Academic journal article The International Schools Journal

The Significance of Jerome Bruner

Academic journal article The International Schools Journal

The Significance of Jerome Bruner

Article excerpt

Nobel Laureate Lawrence Bragg explains the mysteries of radioactivity to a young audience at the Royal Institution in London. Jawaharlal Nehru addresses a packed meeting in the Oxford Union. Former President Oscar Arias opens an IB conference in Costa Rica. Mary McAleese, former President of Ireland, thanks the Open University for the award of an honorary degree.

What do these occasions have in common? They are a selection from a list - and it is a very short list - of outstanding speeches that I have heard during my lifetime: the first as a school boy, the most recent just a few months ago. These inspiring presentations held me spellbound from start to finish and helped me to think differently.

But wait: I have forgotten one. In the 1970s, as a recently appointed Head of a comprehensive school, I was invited to a conference organized by the Department of Educational Studies at Oxford University and there, for the first time, I heard Professor Jerome Bruner. It was a significant moment in the history of English education, the lull before the storm. Prime Minister James Callaghan had delivered his famous Ruskin College speech which triggered the increasing involvement (many would say interference) of successive UK governments in the daily business of education, a process that continues today.

So politics was in the Oxford air but Bruner, not long arrived from Harvard (by yacht - he had sailed across the Atlantic) wisely chose to ignore it and spoke instead about learning. It was a tour de force. He focused our attention on the Yoruba tribe in Nigeria and showed how their understanding and recognition of 'intelligence' was very different from our own. One especially valued manifestation, he told us, was the ability to keep a contentious meeting going, to avoid a confrontational breakdown, to encourage compromise and to work towards a mutually acceptable solution.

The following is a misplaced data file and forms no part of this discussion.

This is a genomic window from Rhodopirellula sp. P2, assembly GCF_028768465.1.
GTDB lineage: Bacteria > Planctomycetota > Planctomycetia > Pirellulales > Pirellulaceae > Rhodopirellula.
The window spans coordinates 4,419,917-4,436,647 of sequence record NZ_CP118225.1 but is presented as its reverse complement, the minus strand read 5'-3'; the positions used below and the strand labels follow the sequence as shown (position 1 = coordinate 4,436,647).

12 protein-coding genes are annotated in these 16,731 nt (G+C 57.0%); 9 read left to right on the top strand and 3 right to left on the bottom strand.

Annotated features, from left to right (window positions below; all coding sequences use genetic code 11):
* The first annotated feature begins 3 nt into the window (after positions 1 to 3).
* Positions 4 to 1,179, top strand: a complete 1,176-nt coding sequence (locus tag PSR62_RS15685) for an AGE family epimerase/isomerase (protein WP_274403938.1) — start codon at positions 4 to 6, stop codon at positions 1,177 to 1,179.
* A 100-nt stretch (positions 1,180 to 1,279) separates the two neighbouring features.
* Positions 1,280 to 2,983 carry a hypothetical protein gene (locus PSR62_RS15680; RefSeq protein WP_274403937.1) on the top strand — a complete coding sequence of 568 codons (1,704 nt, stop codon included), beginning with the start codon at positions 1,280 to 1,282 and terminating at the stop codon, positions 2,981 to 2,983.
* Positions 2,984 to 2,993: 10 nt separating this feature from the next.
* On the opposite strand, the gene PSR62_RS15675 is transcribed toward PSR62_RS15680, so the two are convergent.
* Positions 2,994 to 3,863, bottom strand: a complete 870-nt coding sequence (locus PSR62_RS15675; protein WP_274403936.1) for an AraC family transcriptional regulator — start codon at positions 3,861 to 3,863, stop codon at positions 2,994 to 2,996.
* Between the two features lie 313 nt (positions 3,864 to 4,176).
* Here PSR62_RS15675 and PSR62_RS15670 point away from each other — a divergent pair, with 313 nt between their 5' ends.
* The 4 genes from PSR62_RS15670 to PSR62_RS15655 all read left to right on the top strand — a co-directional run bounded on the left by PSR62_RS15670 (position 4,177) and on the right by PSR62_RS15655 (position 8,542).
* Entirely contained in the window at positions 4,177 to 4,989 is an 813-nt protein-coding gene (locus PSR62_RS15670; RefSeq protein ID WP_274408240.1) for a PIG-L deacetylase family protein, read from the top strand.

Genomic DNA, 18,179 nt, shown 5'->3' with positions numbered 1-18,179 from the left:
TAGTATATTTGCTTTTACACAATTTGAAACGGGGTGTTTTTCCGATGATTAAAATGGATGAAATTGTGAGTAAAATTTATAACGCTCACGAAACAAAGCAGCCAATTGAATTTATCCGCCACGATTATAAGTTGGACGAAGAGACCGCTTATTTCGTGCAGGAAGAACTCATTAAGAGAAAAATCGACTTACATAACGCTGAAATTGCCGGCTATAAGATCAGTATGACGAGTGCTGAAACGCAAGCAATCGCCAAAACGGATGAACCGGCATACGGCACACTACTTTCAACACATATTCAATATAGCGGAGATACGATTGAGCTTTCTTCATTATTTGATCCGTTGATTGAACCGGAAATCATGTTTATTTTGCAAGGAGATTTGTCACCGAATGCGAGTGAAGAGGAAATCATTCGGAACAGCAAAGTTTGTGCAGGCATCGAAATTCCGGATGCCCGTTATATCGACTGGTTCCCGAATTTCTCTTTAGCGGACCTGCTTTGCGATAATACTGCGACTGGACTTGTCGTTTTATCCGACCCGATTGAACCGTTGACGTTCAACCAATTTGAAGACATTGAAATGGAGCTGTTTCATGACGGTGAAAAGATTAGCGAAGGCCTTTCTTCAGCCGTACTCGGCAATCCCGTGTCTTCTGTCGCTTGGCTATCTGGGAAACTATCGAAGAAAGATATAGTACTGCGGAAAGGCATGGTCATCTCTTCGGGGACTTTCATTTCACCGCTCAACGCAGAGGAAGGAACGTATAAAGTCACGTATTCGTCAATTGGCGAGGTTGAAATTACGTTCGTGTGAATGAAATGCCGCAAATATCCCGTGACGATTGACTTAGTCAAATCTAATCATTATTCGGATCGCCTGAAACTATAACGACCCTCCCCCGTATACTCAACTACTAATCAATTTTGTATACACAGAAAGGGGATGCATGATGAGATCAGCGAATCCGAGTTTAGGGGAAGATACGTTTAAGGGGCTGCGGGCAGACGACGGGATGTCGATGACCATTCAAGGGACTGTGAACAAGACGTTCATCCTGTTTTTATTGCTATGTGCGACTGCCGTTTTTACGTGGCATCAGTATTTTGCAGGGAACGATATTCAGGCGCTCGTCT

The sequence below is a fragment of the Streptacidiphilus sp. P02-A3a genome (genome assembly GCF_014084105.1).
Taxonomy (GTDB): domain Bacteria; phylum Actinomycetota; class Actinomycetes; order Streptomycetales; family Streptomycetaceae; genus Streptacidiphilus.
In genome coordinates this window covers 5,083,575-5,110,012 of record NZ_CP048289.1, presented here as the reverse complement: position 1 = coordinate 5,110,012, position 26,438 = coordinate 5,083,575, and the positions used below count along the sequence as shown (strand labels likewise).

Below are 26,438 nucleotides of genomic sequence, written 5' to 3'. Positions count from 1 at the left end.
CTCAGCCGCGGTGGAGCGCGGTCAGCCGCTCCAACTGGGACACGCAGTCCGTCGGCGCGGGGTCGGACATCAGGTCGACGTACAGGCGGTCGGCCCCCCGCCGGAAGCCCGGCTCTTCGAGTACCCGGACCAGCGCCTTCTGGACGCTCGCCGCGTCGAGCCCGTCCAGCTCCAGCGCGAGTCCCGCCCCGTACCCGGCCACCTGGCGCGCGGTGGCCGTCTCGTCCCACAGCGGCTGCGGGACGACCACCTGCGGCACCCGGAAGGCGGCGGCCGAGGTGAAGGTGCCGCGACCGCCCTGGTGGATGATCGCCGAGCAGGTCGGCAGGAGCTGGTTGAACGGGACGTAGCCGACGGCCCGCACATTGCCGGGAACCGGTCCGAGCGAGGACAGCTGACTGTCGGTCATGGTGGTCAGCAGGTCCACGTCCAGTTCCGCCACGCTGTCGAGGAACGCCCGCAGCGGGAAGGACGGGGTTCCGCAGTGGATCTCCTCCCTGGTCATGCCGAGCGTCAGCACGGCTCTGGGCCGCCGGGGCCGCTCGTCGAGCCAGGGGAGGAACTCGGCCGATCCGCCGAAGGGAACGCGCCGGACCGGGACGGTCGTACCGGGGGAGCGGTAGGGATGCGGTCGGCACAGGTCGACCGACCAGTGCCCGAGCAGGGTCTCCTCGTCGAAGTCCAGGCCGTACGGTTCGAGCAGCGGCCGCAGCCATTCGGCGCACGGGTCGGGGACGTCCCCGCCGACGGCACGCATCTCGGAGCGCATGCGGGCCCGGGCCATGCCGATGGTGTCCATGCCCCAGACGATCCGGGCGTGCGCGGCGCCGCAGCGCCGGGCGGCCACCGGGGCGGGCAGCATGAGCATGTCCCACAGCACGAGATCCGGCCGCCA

It had never occurred to me that such inter-personal skills had anything to do with intelligence but I was witnessing, of course, the early days in the development of multiple intelligences theory that culminated in the publication of Professor Howard Gardner's (Bruner's protégé) classic book Frames of Mind (1983).

Jerome Bruner is a cognitive psychologist, concerned with the processes of learning and, to use an old-fashioned word, instruction, the teacher's deliberate intervention in the learning process.

Instruction is, after all, an effort to assist or to shape growth... And a theory of instruction ... is in effect a theory of how growth and development are assisted by diverse means. (1968, p 1)

This is what makes his work so important for teachers since the nature of this intervention is - or should be - at the core of their professional expertise. How does a child's capacity to learn relate to the natural growth and development of its brain? How can a teacher best intervene to make learning less random, less chancy, more effective? How is planned instruction - we call it the curriculum - best designed, given our knowledge of the process of learning? How do we then confront the teacher's biggest challenge, the student who does not want to learn?

His approach to this last concern - the 'will to learn' as he calls it - shows Bruner at his most persuasive - relevant, research-oriented and reassuring - so let us examine it in a little more detail (1968, pp 113-128). He starts with the big picture:

The single most characteristic thing about human beings is that they learn. Learning is so deeply ingrained in man that it is almost involuntary... Other species begin their learning afresh each generation but man is born into a culture that has as one of its principal functions the conservation and transmission of past learning.

Then he looks at it from the student's rather different perspective:

The young human must regulate his learning and his attention by reference to external requirements. He must eschew what is vividly under his nose or what is dimly in a future that is often incomprehensible to him. …

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